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Updated from 4:35 p.m. ET with CEO comments from conference call



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shares rose more than 2% to $26.17 in late trading Thursday after edging past Wall Street's expectations for its fourth-quarter results.

The world's biggest chip maker reported adjusted earnings climbed 21% over last year to 68 cents in the December-ended quarter. Revenue jumped 22% year-over-year to $13.9 billion.

Analysts were expecting Intel to report earnings of 61 cents a share on revenue of $13.7 billion. The company last month lowered its revenue guidance to $13.7 billion from $14.7 billion, citing a hard disk drive supply shortage resulting from floods in Thailand that disrupted the personal computer supply chain.

Intel's strong earnings come as the company is trying to move outside its core business into new areas amidst a sagging PC market.

Intel previewed some of its emerging strategy at CES last week where it showed off super thin and powerful laptops, dubbed Ultrabooks. The company expects more than 70 Ultrabooks to launch this spring, CEO Paul Otellini told analysts on the company's conference call.

"I haven't seen this level of excitement in the customer base since 2003," he said. "People are very excited about the feature set and having the PC reenergized."

However, it remains to be seen whether Ultrabooks will cannibalize notebook sales, as some analysts fear.

"I think initially this will be a replacement of existing notebook sales and people will trade up for it," he said.

As PCs become more sophisticated and begin to incorporate touch capabilities, "its hard to tell what the market impact is going to be," Otellini said. "No one knows how that plays out."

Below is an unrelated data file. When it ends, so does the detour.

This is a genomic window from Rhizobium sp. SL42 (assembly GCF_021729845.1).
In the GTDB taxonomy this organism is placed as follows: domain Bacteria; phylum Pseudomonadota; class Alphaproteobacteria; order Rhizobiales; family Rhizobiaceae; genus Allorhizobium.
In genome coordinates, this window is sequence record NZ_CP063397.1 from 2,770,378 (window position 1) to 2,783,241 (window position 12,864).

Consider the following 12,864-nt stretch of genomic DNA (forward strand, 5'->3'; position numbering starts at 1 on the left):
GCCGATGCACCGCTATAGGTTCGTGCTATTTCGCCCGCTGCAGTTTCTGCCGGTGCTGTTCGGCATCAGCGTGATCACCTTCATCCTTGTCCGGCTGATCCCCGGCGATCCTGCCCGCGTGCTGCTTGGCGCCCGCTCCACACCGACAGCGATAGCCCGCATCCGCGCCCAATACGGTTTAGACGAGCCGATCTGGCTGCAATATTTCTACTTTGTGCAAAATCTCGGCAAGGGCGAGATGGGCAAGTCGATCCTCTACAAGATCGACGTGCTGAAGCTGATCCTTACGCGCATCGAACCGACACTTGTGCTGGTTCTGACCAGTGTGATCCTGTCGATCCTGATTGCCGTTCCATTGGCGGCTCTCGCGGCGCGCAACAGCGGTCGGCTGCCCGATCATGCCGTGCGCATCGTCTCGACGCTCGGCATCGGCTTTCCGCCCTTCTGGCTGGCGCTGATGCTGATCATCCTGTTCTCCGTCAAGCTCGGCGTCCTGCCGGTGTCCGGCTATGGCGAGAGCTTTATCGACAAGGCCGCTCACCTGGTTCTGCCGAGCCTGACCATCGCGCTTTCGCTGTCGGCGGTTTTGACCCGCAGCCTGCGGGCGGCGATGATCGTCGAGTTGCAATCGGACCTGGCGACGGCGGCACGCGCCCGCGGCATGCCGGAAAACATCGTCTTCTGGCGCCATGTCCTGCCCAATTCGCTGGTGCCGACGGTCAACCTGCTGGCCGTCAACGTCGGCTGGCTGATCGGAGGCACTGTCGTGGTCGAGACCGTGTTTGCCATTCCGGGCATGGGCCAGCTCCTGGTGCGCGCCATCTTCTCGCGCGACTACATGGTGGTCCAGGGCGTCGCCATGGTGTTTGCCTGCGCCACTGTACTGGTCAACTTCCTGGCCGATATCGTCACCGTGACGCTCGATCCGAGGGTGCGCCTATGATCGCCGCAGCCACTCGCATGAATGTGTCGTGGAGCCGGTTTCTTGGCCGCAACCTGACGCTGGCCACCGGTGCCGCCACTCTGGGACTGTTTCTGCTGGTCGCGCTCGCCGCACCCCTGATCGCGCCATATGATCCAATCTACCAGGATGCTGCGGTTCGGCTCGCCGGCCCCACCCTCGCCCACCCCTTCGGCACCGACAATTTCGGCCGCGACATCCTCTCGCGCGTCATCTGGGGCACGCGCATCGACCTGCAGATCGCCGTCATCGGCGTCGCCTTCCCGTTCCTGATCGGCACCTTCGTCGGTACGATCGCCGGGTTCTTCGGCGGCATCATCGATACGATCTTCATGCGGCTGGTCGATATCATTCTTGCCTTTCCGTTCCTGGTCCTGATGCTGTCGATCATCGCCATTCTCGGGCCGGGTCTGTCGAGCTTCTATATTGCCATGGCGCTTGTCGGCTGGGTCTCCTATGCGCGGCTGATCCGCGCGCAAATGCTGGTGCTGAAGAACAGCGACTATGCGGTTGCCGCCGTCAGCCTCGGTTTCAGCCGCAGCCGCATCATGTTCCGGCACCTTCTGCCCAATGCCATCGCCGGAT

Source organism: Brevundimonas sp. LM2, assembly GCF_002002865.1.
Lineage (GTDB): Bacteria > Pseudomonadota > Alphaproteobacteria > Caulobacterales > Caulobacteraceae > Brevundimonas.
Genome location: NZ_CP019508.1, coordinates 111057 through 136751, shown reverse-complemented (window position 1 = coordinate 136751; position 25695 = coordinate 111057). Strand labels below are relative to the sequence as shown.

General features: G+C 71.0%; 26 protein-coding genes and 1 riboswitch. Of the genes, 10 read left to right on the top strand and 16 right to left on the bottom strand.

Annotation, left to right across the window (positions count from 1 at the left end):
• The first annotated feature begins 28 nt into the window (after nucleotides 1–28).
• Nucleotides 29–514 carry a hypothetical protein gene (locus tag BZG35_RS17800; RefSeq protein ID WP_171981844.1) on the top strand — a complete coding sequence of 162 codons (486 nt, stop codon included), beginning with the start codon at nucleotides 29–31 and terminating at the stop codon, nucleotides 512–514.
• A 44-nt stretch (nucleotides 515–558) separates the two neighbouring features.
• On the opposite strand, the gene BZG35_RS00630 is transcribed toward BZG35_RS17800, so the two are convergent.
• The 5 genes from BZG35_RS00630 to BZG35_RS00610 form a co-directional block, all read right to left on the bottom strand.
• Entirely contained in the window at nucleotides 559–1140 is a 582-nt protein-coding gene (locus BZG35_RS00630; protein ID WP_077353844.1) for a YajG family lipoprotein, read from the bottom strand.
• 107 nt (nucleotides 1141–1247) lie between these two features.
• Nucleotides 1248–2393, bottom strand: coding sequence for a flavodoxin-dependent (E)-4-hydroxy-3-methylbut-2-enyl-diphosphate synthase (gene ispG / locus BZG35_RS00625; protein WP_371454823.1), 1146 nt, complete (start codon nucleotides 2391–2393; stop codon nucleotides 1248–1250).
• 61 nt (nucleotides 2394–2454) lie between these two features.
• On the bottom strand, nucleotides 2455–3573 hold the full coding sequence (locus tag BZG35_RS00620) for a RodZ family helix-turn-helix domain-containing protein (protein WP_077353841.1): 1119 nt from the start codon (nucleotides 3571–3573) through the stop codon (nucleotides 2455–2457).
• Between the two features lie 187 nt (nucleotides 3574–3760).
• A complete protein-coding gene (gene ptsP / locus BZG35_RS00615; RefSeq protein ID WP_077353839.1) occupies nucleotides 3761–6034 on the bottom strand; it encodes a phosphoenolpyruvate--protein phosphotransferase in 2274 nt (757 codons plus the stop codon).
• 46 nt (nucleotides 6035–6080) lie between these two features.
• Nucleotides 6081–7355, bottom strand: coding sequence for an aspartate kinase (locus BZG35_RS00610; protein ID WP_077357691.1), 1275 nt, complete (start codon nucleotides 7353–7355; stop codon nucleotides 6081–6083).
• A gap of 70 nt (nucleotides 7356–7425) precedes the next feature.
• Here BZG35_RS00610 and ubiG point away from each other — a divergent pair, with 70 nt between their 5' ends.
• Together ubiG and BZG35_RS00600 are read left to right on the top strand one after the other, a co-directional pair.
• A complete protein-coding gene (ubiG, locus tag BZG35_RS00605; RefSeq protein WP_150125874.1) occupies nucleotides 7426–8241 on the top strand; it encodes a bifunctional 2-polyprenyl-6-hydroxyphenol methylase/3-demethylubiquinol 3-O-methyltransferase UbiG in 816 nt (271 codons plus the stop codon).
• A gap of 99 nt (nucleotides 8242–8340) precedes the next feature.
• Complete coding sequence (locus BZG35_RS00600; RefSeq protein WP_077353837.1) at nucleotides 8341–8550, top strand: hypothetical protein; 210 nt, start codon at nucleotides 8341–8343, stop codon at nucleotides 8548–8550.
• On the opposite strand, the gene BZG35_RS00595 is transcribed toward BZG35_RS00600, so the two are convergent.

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Otellini said the company's goal for this year is for Ultrabooks to comprise 40% of consumer notebooks.

Intel has also announced smartphone deals with



Motorola Mobility

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as the chipmaker tries to shift into powering mobile devices.

"We're coming in at the top of the smartphone market," Otellini said. "Our value proposition is aimed at best performance and a good feature set and good battery life."

The company's PC Client Group--which includes notebook and desktop devices--grew 17% year-over-year to $9 billion, allaying fears that sales of tablets like


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iPad have hurt sales of Intel products.

Looking forward into the first quarter of 2012, Intel expects revenue of $12.8 billion, in line with analyst estimates.


Written by Olivia Oran in New York.

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